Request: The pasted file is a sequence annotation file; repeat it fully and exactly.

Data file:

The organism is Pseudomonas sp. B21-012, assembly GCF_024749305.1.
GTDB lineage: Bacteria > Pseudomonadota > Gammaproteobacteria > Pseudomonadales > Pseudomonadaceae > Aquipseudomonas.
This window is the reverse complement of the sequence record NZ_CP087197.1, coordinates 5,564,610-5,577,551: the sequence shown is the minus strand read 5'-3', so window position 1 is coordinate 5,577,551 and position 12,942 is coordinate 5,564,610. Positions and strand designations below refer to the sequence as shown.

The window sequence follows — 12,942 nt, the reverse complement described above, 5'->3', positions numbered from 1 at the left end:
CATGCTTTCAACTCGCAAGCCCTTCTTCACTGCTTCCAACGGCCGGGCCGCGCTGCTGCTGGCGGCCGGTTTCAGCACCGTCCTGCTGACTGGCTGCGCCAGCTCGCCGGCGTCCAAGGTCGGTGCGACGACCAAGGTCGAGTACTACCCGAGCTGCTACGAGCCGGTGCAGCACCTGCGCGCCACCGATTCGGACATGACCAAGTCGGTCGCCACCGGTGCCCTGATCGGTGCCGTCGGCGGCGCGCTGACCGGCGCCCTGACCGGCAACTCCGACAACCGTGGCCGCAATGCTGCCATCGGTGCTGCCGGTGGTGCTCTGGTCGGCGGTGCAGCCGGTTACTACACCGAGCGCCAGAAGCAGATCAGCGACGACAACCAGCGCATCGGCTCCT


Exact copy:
The organism is Pseudomonas sp. B21-012, assembly GCF_024749305.1.
GTDB lineage: Bacteria > Pseudomonadota > Gammaproteobacteria > Pseudomonadales > Pseudomonadaceae > Aquipseudomonas.
This window is the reverse complement of the sequence record NZ_CP087197.1, coordinates 5,564,610-5,577,551: the sequence shown is the minus strand read 5'-3', so window position 1 is coordinate 5,577,551 and position 12,942 is coordinate 5,564,610. Positions and strand designations below refer to the sequence as shown.

The window sequence follows — 12,942 nt, the reverse complement described above, 5'->3', positions numbered from 1 at the left end:
CATGCTTTCAACTCGCAAGCCCTTCTTCACTGCTTCCAACGGCCGGGCCGCGCTGCTGCTGGCGGCCGGTTTCAGCACCGTCCTGCTGACTGGCTGCGCCAGCTCGCCGGCGTCCAAGGTCGGTGCGACGACCAAGGTCGAGTACTACCCGAGCTGCTACGAGCCGGTGCAGCACCTGCGCGCCACCGATTCGGACATGACCAAGTCGGTCGCCACCGGTGCCCTGATCGGTGCCGTCGGCGGCGCGCTGACCGGCGCCCTGACCGGCAACTCCGACAACCGTGGCCGCAATGCTGCCATCGGTGCTGCCGGTGGTGCTCTGGTCGGCGGTGCAGCCGGTTACTACACCGAGCGCCAGAAGCAGATCAGCGACGACAACCAGCGCATCGGCTCCT